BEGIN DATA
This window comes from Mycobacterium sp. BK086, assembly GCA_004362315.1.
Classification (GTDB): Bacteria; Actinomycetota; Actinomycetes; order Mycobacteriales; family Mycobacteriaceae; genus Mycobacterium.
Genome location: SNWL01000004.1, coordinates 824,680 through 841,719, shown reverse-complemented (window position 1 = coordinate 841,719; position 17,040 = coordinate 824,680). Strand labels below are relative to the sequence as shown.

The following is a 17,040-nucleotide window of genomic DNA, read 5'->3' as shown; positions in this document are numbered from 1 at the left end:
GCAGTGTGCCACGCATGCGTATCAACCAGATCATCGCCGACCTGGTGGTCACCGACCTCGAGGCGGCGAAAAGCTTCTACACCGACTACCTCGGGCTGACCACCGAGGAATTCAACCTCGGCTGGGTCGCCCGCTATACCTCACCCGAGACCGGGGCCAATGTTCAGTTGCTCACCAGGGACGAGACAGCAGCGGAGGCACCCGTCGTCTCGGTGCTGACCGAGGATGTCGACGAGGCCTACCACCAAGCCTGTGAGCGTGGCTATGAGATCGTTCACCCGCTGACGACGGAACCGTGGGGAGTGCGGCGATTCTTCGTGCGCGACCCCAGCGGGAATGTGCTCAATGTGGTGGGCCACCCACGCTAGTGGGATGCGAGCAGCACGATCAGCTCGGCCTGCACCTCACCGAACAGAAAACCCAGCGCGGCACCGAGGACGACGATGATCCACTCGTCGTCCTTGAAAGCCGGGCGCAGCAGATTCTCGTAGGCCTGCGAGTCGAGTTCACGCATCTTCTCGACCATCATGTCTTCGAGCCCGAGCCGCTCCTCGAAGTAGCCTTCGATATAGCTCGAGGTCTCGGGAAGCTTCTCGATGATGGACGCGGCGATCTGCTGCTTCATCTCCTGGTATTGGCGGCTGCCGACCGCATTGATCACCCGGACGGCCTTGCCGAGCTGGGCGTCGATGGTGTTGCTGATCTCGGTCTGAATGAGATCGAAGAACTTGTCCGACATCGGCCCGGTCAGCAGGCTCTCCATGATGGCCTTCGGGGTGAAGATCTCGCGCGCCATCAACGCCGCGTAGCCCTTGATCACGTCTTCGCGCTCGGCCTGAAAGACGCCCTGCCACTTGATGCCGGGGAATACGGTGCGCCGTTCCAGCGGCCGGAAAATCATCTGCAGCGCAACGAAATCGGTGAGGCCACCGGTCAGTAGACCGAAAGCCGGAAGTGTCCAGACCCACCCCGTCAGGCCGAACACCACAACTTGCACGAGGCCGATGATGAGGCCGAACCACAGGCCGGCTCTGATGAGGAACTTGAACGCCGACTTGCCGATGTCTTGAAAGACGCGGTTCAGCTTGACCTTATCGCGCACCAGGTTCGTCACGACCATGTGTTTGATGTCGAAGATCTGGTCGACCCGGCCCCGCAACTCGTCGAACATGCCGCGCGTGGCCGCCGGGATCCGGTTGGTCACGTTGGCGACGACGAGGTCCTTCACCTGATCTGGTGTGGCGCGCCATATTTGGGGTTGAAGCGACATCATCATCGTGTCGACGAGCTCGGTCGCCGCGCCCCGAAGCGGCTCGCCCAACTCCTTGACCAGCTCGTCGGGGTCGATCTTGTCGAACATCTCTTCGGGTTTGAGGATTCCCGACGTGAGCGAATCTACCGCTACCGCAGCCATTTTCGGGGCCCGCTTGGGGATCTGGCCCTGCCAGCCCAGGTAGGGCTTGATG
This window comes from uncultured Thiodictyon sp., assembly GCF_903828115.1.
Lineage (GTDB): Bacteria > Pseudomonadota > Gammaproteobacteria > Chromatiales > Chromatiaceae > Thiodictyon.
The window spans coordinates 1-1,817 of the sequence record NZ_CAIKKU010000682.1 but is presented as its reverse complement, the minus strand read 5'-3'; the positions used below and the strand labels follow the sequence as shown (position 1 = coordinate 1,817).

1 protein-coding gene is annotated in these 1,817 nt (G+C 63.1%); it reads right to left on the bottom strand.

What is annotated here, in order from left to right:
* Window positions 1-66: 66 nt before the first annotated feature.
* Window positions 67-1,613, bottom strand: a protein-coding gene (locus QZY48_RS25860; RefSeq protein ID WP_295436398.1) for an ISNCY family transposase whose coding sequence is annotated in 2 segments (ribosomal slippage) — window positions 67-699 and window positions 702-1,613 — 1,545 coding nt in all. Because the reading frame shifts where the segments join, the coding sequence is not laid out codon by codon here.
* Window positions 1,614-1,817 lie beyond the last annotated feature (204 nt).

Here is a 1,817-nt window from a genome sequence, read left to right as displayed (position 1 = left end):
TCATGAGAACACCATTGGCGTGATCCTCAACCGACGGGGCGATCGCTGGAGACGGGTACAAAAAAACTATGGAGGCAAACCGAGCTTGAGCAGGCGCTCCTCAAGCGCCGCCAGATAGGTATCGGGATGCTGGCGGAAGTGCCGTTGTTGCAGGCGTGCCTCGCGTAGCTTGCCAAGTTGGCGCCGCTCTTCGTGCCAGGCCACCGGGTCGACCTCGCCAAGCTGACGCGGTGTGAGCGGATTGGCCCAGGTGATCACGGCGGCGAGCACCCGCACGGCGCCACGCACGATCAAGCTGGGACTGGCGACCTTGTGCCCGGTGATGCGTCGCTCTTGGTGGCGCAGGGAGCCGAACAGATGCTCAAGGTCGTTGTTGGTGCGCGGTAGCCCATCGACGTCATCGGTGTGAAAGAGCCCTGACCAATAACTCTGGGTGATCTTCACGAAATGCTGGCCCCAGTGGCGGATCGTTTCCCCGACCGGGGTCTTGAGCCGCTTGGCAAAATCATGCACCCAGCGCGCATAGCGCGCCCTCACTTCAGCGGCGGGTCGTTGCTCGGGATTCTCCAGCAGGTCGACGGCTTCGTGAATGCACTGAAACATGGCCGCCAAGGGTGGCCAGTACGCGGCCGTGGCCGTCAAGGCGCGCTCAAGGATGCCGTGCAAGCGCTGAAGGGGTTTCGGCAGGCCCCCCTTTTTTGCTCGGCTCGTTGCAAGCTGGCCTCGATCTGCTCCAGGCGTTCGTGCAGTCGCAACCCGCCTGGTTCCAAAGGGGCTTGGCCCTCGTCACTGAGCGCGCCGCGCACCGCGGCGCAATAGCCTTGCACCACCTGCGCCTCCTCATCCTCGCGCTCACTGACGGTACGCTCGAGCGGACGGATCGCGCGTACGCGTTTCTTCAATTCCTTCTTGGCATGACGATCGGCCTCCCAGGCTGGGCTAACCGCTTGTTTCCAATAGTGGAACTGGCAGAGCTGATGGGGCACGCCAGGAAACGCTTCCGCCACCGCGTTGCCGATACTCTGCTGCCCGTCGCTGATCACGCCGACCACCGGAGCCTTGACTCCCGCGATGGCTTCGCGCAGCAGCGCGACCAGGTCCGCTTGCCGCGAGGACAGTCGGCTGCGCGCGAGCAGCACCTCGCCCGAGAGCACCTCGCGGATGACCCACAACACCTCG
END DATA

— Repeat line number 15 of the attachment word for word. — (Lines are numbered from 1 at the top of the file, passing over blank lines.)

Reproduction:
TCATGAGAACACCATTGGCGTGATCCTCAACCGACGGGGCGATCGCTGGAGACGGGTACAAAAAAACTATGGAGGCAAACCGAGCTTGAGCAGGCGCTCCTCAAGCGCCGCCAGATAGGTATCGGGATGCTGGCGGAAGTGCCGTTGTTGCAGGCGTGCCTCGCGTAGCTTGCCAAGTTGGCGCCGCTCTTCGTGCCAGGCCACCGGGTCGACCTCGCCAAGCTGACGCGGTGTGAGCGGATTGGCCCAGGTGATCACGGCGGCGAGCACCCGCACGGCGCCACGCACGATCAAGCTGGGACTGGCGACCTTGTGCCCGGTGATGCGTCGCTCTTGGTGGCGCAGGGAGCCGAACAGATGCTCAAGGTCGTTGTTGGTGCGCGGTAGCCCATCGACGTCATCGGTGTGAAAGAGCCCTGACCAATAACTCTGGGTGATCTTCACGAAATGCTGGCCCCAGTGGCGGATCGTTTCCCCGACCGGGGTCTTGAGCCGCTTGGCAAAATCATGCACCCAGCGCGCATAGCGCGCCCTCACTTCAGCGGCGGGTCGTTGCTCGGGATTCTCCAGCAGGTCGACGGCTTCGTGAATGCACTGAAACATGGCCGCCAAGGGTGGCCAGTACGCGGCCGTGGCCGTCAAGGCGCGCTCAAGGATGCCGTGCAAGCGCTGAAGGGGTTTCGGCAGGCCCCCCTTTTTTGCTCGGCTCGTTGCAAGCTGGCCTCGATCTGCTCCAGGCGTTCGTGCAGTCGCAACCCGCCTGGTTCCAAAGGGGCTTGGCCCTCGTCACTGAGCGCGCCGCGCACCGCGGCGCAATAGCCTTGCACCACCTGCGCCTCCTCATCCTCGCGCTCACTGACGGTACGCTCGAGCGGACGGATCGCGCGTACGCGTTTCTTCAATTCCTTCTTGGCATGACGATCGGCCTCCCAGGCTGGGCTAACCGCTTGTTTCCAATAGTGGAACTGGCAGAGCTGATGGGGCACGCCAGGAAACGCTTCCGCCACCGCGTTGCCGATACTCTGCTGCCCGTCGCTGATCACGCCGACCACCGGAGCCTTGACTCCCGCGATGGCTTCGCGCAGCAGCGCGACCAGGTCCGCTTGCCGCGAGGACAGTCGGCTGCGCGCGAGCAGCACCTCGCCCGAGAGCACCTCGCGGATGACCCACAACACCTCG